Edgar Wilde Sample

You’re Reading: Edgar Wilde and the Lost Grimiore

“– Edgar Wilde Tours isn’t afraid to show you the hidden history of the mysterious town of St. Edmund Island. The name Barnes Fullman does actually appear in a few scattered public documents of the time period. I am not at liberty to reveal my sources, but I can tell you that I’ve seen these documents with my own eyes. A few are even in my possession. And finally, of course, there is the unmistakable fact that Margharet and Hadley did somehow end up deceased on the very same day those many years ago. Was there a murder that night? Some sort of coverup? And if so, why? I’ll leave it to you to draw your own conclusions. Let’s continue over here.”

As the group made their way from the cemetery back to their starting point, their trenchcoat-clad guide spun dramatically to face them once more.

“We are almost at the end of our tour. However, before we disperse I’d like to point out one more curious bit of St. Edmund lore. Cast your eyes toward the bench over there. Yes, that’s the one. It may intrigue you to know that the most distinguished horror author, Edgar Allan Poe, is said to have sat on that very same bench in September of 1849, penning some lines of verse of which we shall unfortunately never know.” Edgar was pleased to see his group draw close in fascination. “Poe fans among you may recall the date of his untimely death as well, and I would like to propose his unsubstantiated visit to St. Edmund as a new and exciting ‘missing link’ in the mysterious chain of events leading to his unfortunate demise. I will, by the way, have a new Poe-themed tour ready in just a few months’ time, in which we will explore this topic in-depth. For any of you planning to visit our lovely, haunted town of St. Edmund again, I hope you will solicit my services further. Again, my name is Edgar Wilde, and no one knows this mysterious New England town as well as…”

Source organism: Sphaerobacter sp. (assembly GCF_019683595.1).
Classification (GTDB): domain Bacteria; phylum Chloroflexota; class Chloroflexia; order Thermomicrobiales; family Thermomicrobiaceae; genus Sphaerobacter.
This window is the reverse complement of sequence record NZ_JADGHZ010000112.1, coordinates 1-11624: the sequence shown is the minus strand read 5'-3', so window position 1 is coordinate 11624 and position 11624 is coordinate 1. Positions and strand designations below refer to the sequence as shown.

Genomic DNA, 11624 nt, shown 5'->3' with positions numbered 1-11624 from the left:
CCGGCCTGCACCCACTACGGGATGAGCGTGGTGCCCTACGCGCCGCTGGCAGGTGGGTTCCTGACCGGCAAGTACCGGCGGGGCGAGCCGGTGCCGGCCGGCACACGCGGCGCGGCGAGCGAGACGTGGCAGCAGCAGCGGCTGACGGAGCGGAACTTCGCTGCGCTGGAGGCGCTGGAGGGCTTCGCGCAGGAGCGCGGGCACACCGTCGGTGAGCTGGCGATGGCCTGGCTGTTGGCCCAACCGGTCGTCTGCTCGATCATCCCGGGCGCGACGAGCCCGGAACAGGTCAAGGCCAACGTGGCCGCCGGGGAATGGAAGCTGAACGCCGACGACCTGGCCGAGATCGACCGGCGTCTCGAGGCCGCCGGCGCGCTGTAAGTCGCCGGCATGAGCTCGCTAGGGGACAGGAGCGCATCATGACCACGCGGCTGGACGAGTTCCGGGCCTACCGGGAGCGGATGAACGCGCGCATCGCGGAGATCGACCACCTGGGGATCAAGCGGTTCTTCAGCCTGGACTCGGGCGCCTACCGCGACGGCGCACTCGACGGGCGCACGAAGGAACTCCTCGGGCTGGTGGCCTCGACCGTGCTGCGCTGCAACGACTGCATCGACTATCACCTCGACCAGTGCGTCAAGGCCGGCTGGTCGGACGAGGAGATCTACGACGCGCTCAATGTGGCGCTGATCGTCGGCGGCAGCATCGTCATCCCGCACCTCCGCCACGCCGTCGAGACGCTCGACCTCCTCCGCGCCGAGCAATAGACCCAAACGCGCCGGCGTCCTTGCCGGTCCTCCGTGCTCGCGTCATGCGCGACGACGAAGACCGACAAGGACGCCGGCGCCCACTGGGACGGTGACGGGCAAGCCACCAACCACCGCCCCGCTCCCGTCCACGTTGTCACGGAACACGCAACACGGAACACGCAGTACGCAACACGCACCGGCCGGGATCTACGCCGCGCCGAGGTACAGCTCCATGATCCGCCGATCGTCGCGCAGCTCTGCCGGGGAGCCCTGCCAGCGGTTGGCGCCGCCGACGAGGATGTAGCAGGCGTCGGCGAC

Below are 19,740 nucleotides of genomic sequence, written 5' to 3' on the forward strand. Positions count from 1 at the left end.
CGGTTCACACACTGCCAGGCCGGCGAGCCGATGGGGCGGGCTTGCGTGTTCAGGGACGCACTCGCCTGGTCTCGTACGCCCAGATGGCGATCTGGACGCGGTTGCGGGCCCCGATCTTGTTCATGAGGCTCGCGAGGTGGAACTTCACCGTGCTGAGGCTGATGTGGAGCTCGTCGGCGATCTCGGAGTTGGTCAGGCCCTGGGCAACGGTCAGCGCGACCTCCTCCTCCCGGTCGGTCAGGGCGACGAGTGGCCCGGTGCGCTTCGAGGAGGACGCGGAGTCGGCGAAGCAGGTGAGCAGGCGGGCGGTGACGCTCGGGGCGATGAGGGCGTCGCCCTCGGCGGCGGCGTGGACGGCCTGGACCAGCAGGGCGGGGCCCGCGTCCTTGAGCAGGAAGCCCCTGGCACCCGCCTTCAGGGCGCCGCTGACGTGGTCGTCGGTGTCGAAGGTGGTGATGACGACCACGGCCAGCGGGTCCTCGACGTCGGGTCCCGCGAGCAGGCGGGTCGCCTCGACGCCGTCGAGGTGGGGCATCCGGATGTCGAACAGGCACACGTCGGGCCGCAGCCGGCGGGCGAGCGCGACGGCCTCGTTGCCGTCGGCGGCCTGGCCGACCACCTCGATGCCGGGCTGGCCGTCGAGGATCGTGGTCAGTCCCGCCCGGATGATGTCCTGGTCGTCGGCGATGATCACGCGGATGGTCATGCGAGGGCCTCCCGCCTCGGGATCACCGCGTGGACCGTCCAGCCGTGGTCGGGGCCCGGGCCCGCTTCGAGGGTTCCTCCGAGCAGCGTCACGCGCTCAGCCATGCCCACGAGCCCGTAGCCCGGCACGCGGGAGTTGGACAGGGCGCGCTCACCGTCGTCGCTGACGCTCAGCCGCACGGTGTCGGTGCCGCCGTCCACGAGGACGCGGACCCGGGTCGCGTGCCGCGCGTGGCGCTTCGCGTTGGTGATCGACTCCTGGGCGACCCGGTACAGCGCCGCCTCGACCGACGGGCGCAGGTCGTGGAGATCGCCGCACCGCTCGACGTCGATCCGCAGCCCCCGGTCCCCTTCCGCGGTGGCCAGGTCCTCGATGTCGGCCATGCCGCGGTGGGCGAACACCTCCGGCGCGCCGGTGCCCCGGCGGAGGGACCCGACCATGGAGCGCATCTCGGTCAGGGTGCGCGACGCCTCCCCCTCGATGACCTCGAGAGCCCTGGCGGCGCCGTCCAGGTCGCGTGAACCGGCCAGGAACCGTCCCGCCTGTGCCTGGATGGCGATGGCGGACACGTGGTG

“I told you to leave the ghost tours to the professionals!”

A hand swung Edgar around by the elbow, bringing him face-to-face with the plump, elderly figure of Cora Stelton. She wore her period-perfect, black-frilled Victorian mourning attire, decked out to lead her own ghost tour later that evening. She held a lantern high in her other hand; Edgar thought for a moment she was about to beat him with it.

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